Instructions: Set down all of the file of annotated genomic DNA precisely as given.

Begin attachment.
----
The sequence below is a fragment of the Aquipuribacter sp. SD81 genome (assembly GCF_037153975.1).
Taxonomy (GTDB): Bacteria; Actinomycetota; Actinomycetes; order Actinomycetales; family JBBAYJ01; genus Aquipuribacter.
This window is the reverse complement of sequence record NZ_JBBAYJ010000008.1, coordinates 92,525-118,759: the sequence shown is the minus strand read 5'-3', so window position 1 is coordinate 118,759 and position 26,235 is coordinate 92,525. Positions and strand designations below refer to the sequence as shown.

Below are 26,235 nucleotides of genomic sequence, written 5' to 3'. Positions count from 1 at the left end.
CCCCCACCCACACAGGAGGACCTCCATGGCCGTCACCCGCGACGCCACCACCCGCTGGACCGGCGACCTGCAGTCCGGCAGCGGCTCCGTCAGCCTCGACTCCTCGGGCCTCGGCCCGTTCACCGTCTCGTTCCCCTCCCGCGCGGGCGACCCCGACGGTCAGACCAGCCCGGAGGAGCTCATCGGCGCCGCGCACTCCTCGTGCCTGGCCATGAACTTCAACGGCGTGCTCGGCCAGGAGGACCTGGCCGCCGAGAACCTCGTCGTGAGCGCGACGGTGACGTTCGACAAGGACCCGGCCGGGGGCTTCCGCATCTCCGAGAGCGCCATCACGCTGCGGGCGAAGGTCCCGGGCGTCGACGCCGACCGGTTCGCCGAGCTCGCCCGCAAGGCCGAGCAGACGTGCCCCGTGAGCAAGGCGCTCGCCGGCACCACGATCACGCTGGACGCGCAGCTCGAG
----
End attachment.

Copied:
The sequence below is a fragment of the Aquipuribacter sp. SD81 genome (assembly GCF_037153975.1).
Taxonomy (GTDB): Bacteria; Actinomycetota; Actinomycetes; order Actinomycetales; family JBBAYJ01; genus Aquipuribacter.
This window is the reverse complement of sequence record NZ_JBBAYJ010000008.1, coordinates 92,525-118,759: the sequence shown is the minus strand read 5'-3', so window position 1 is coordinate 118,759 and position 26,235 is coordinate 92,525. Positions and strand designations below refer to the sequence as shown.

Below are 26,235 nucleotides of genomic sequence, written 5' to 3'. Positions count from 1 at the left end.
CCCCCACCCACACAGGAGGACCTCCATGGCCGTCACCCGCGACGCCACCACCCGCTGGACCGGCGACCTGCAGTCCGGCAGCGGCTCCGTCAGCCTCGACTCCTCGGGCCTCGGCCCGTTCACCGTCTCGTTCCCCTCCCGCGCGGGCGACCCCGACGGTCAGACCAGCCCGGAGGAGCTCATCGGCGCCGCGCACTCCTCGTGCCTGGCCATGAACTTCAACGGCGTGCTCGGCCAGGAGGACCTGGCCGCCGAGAACCTCGTCGTGAGCGCGACGGTGACGTTCGACAAGGACCCGGCCGGGGGCTTCCGCATCTCCGAGAGCGCCATCACGCTGCGGGCGAAGGTCCCGGGCGTCGACGCCGACCGGTTCGCCGAGCTCGCCCGCAAGGCCGAGCAGACGTGCCCCGTGAGCAAGGCGCTCGCCGGCACCACGATCACGCTGGACGCGCAGCTCGAG